The 90’s was a time to remember, and not just for the explosion of grunge, but the birth of a new wave of technology. The 90’s is responsible for the internet’s birth, and with new technology, companies see new ways to sell their products and reach an even bigger marketing world. Once companies realized the full potential of being able to sell their materials without customers ever needing to actually set foot into their stores, the internet boomed into what we know it as now, a highly populated ecommerce market and information mega library. Advertisement online started booming as well, thanks to things like affiliate marketing.
Affiliate marketing is about the relationship between three key things: the advertiser, the publisher, and the consumer. The advertiser can be a company selling any number of things, but as an advertiser, the key information is that the advertiser is willing and ready to pay for other people to advertise and promote your business and wares. The publisher is either an individual or company that is promoting a service or product from an advertiser, in exchange for commission in the sales. The publishers are provided with some creative boundaries that the publisher uses for their website that promotes the advertiser.
The consumer is the final piece of the affiliate marketing puzzle. The consumer is the most important part of the triangle, as they are the one who actually sees the advertisement and decides whether or not the purchases the goods or services from the advertiser, by way of going through the publisher’s promoting or finding other ways to the advertiser’s merchandise.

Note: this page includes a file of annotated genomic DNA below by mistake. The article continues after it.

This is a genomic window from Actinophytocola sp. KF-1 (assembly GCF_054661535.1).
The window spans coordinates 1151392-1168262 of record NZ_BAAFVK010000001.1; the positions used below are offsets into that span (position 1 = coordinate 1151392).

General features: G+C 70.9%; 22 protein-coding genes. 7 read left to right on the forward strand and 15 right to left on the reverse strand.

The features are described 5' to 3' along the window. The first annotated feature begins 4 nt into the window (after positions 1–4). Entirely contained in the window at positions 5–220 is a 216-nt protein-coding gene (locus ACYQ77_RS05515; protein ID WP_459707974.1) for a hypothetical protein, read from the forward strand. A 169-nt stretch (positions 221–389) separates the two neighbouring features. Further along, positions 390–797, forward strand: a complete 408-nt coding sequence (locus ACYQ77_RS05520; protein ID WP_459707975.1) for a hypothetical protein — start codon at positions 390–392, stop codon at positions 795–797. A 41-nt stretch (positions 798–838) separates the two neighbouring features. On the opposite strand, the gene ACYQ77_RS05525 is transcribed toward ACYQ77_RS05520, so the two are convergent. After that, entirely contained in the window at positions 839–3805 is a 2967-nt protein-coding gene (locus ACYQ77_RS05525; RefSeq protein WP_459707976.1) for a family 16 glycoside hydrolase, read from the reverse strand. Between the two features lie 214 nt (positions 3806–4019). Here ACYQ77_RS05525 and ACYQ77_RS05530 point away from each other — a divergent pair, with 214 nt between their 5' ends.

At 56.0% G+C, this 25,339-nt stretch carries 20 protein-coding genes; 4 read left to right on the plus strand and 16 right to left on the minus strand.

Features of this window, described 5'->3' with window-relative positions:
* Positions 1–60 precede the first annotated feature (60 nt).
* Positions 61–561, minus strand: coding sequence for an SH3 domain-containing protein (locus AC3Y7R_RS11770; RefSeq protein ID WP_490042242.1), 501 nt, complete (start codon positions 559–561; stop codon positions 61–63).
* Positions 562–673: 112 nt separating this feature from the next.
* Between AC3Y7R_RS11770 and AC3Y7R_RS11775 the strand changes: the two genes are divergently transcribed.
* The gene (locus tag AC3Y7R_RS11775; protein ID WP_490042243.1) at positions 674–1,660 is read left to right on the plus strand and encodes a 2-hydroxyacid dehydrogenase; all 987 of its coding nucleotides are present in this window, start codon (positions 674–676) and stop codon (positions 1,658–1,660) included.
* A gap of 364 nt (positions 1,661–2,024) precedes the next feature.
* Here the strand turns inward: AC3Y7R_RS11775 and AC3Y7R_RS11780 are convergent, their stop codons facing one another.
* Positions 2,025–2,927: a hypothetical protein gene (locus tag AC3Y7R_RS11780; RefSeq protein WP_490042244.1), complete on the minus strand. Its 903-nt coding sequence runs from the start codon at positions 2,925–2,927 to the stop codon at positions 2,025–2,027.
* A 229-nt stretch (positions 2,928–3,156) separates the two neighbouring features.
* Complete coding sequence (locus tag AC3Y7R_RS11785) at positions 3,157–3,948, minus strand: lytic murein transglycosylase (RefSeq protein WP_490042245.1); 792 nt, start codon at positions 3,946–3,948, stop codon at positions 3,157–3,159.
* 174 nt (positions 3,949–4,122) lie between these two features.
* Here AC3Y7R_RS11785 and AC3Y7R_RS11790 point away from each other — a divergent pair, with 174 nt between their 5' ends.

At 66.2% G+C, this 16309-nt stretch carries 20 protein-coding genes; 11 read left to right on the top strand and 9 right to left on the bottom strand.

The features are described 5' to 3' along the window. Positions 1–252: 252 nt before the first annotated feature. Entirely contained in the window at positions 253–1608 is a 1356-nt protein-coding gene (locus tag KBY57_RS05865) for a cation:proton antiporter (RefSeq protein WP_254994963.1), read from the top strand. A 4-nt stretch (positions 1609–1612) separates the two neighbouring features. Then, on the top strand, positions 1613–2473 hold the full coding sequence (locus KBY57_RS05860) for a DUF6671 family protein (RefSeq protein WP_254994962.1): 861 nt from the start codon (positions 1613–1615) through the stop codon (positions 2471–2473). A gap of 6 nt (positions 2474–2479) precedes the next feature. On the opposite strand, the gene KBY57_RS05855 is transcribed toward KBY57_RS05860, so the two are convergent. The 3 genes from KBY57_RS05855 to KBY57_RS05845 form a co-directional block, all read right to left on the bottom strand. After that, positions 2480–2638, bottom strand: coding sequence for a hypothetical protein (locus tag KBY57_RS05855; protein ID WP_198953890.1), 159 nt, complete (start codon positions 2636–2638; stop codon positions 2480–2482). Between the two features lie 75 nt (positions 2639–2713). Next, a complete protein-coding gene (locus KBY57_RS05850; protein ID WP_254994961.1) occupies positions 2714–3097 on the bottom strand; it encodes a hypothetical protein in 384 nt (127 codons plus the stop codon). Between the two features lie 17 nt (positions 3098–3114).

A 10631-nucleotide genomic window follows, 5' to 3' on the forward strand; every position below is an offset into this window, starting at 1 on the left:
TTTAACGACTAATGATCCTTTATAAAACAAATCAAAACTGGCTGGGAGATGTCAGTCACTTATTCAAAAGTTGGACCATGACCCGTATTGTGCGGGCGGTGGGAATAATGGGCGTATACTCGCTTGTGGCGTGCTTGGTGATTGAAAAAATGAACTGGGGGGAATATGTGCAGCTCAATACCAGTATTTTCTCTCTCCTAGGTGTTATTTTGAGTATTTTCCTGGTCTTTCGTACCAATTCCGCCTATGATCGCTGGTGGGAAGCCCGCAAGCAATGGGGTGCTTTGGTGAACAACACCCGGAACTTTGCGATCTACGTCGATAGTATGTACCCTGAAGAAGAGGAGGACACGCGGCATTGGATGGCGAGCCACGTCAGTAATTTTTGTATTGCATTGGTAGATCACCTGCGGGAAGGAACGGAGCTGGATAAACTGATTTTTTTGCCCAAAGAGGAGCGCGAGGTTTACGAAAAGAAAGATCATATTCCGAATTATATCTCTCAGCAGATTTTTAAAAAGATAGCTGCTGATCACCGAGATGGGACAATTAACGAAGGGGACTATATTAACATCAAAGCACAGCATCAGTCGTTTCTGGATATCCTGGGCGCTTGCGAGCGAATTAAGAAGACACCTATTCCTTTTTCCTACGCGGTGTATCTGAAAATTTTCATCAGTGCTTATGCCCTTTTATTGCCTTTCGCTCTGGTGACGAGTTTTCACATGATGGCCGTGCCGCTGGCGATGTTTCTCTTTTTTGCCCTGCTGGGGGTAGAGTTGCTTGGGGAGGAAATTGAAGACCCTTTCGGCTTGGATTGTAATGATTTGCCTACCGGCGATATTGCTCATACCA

Affiliate marketing is an effective machine, with all of the pieces working together. As the years have gone by, ecommerce has, thankfully, grown more effective and convenient to all of its users. It relies on the use of “cookies” frequently, which is technology that gathers and stores information such as login or registration information, user preferences, and contents in the virtual shopping cart. This technology makes it easier for all parties involved, but mainly the consumer, to shop and browse without needing to input their information every time that the site needs to reload. So when a user uses a website and inputs their information, the cookie remembers the info for when the user returns. This makes the consumer more at peace and less frustrated when they don’t have to always enter their info. A happy consumer is a happy publisher and a happy advertiser.